• Most of these risks are both beyond the reach of current risk analysis techniques and beyond the remit and expertise of typical risk managers. Unidentified and thus unmanaged, these risks remain unnecessarily dangerous.

Following detailed evaluation, we have classified these underlying risks into seven broad categories, although these are not mutually exclusive:

  • Board Skill and NED Control: Risks arising from limitations on board skills and competence and on the ability of NEDs effectively to monitor and, as necessary, control the executive arm of the company
  • Board Risk Blindness: Risks from board failure to recognise and engage with risks inherent in the business, including risks to business model, reputation and ‘licence to operate’, to the same degree as they engage with reward and opportunity
  • Inadequate Leadership on Ethos and Culture:Risks from a failure of board leadership and implementation on ethos and culture
  • Defective Internal Communication: Risks from the defective flow of important information within the organisation, including up to board level
  • Risks from Organisational Complexity and Change: This includes risks following acquisitions
  • Risks from Incentives: This includes the effects on behaviour that results from both explicit and implicit incentives
  • Risk ‘Glass Ceiling’: Risks arising from the inability of risk management and internal audit teams to report on and discuss, with both executive and non executive directors, risks emanating from higher levels of their company hierarchy, including risks from ethos, behaviour, strategy and perceptions. A number of the underlying risks we identified predispose organisations to, or are examples of, ‘groupthink’.

Since each case study is the detailed story of a specific crisis, they also contain many lessons on the practicalities of crisis management and planning. They provide a valuable and extensive opportunity to learn painlessly from the misfortunes of others, and so have enabled us to compile a series of observations on good and bad crisis management.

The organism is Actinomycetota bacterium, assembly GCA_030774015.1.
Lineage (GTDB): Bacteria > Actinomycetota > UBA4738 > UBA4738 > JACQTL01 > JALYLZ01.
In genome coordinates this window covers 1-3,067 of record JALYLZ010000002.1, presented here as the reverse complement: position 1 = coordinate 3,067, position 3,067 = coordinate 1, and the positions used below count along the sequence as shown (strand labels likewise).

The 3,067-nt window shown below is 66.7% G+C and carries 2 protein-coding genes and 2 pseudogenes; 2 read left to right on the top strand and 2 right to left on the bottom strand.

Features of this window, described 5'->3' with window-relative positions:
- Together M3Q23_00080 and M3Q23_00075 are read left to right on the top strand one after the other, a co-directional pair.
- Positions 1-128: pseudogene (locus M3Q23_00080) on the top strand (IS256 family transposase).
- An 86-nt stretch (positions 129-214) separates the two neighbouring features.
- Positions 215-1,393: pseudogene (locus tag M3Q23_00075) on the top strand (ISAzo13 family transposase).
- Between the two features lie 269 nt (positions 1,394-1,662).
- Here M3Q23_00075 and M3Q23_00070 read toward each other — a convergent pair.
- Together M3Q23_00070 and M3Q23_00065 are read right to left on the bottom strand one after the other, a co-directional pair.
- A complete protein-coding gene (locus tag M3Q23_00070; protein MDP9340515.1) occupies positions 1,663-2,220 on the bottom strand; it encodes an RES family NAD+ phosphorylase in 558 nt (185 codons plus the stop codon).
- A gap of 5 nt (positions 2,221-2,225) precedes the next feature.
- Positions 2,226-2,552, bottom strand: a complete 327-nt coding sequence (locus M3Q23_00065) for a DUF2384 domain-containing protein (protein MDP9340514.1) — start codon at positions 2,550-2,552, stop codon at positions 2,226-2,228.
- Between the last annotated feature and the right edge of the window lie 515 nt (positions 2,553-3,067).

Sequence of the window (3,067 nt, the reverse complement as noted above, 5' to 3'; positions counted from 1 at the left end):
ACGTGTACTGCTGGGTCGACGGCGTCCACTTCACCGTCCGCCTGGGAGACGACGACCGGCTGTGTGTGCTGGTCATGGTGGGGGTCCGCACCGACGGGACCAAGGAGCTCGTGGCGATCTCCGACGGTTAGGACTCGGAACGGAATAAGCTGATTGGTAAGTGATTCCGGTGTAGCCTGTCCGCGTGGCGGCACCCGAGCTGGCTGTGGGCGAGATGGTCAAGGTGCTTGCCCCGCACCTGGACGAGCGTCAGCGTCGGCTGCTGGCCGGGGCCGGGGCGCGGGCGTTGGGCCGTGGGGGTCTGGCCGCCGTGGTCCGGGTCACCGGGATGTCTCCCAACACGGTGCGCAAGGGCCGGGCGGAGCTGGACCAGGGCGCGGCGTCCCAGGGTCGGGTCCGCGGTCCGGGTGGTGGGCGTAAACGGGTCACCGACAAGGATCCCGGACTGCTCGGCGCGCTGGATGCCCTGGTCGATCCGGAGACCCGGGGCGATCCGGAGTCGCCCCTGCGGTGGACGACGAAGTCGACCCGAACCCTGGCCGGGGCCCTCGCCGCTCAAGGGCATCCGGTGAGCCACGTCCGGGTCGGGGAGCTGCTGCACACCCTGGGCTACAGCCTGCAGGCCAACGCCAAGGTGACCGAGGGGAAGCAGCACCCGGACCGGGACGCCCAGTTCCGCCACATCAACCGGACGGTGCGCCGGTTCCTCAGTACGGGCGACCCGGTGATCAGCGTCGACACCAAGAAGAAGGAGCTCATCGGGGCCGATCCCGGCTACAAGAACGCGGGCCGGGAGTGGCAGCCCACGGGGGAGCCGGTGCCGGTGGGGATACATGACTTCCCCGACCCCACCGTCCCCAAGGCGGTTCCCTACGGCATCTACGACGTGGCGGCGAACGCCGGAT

Lessons Identified

The important lessons from this research are related to the need for boards, particularly NEDs, to be more effective in their approach to risk management, seek full information and ask challenging questions about the underlying risks that we identified. Many risk managers and internal auditors will feel uncomfortable working in the areas highlighted in this report until they have been able to gain the skills and experience necessary effectively to question and discuss both corporate strategy and the leadership style of senior management. Furthermore, many of these risk areas are difficult for risk professionals to explore, let alone report on, because the need to question and sometimes criticize those above them in the hierarchy could be seen as a putting their careers at risk. We have concluded that four important developments are necessary if boards are to effectively address these important risk issues:

  1. The scope, purpose and techniques of risk analysis and management will need to be re-thought in order to capture risks, such as those we have identified, that are not routinely covered by current approaches
  2. Risk professionals may need to extend their skills so that they become competent to identify, analyse and discuss risks emerging from the ethos, culture and strategy of their company and the activities and behaviour of their leaders
  3. The role and status of risk professionals will have to change so that they can safely evaluate, report and discuss all they find on these underlying risks at all levels, including at board level
  4. Boards, and particularly the Chairman and NEDs, need to recognise the importance of risks that are not captured by current approaches – they also need to focus on how to ensure missing risks are captured.

How this can all best be achieved is a question beyond the scope of this current report, although the work involved in these four areas, particularly the first two, would be a natural extension of our research. We suspect that there is also a need for more sophisticated NED and executive education directed towards the understanding of, evaluation of and engagement with risk. This needs to go far beyond risk analysis and aversion, to bring risk andrisk appetite routinely into board discussions about risks, opportunities and reward.

Summary Conclusions

Many of the risks we have highlighted are inherent in every organisation. Unrecognised and unmanaged, these underlying risks pose a potentially lethal threat to the future of even the largest and most successful businesses. Boards, particularly chairmen and NEDs, have a large, important blind spot in this dangerous area. Without board leadership, these risks will remain hidden because only boards can ensure that enough light shines on these hard to see risks.

The complete report can be obtained from: